My ancient Babylonian 36 volt direct solar to D/C water pump from Dankoff solar days finally died. I’ve used it for more than 15 years, day in day out. I still may try to resurrect it because to replace it new now costs over $1500. Cheaper to convert to A/c.
In this heat, the fish must have fresh water from deep in the lake and oxygen from splash aeration as well as some discharge of their waste from the bottom of their ponds. Thus, I had to rig up a quick fix for water circulation after the demise of the Dankoff work-horse.
I had an old A/C 110 volt pool pump that I hooked up to a 1500 watt inverter powered by a 48 volt battery bank. I just placed the components in hurriedly built, plywood siding boxes and set them on the old concrete pump pad.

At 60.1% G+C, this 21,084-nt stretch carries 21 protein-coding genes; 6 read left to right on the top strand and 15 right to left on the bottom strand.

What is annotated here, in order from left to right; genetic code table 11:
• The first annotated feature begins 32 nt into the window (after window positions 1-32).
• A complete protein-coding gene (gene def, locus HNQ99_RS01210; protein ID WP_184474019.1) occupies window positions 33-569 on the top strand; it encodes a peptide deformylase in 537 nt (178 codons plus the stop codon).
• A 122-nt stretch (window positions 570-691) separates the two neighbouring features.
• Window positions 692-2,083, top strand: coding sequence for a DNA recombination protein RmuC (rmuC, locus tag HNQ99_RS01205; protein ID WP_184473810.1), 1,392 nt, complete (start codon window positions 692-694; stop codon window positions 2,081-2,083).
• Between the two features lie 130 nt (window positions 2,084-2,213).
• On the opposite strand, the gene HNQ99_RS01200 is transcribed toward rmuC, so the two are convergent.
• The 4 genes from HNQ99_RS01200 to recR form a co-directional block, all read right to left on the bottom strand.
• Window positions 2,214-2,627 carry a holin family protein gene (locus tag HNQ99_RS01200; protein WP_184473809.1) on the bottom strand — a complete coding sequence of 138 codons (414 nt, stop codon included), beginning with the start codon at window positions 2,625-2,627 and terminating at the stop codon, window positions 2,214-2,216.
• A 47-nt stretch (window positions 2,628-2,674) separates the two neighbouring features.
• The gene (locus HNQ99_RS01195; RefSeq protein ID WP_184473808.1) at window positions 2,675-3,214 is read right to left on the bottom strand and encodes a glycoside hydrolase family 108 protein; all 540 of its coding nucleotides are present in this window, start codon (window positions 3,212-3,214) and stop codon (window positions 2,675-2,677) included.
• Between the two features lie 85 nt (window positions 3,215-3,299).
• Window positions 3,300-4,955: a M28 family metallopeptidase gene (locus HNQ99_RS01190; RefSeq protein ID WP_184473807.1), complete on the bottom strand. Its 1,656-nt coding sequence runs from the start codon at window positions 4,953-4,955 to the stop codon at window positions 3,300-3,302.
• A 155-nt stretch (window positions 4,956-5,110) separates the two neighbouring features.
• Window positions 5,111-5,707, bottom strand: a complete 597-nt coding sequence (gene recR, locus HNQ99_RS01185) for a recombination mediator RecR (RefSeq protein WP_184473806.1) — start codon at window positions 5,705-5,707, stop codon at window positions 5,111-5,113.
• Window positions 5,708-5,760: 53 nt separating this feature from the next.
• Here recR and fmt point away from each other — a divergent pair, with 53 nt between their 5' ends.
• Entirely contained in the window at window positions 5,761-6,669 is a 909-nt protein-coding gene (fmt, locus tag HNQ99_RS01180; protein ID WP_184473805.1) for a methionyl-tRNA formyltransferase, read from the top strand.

Above: Pumping station with charge controller, fused circuit breaker and inverter
Below: back of pumping station
A 5 year old charge controller from a project was lying around, but it was not MPPT technology, so it would not handle 108 volts and 5 amps coming from the solar array. I bought the cheapest MPPT unit I could find, but it died in a day. This one seems to work well and is keeping the batteries fully charged after each day’s 5 hour draw down to run the fish circulation pump. It runs a bulk charge and both a float and absorption charges as needed, keeping the battery at full charge.
Since this rigged up system works pretty well, I’ll take some time later in the fall to build proper boxes and run the wires through proper conduits. All circuits have fused breakers just to say I do normally follow the rules. All boxes are insulated and have reflective foil inside and on top so they are cool and safe since they are well vented.
I’ll put the batteries and components in the barn for winter storage after the fish are removed from their ponds and happy in their greenhouse tubs.Close up of MPPT charge controller.
close up of controller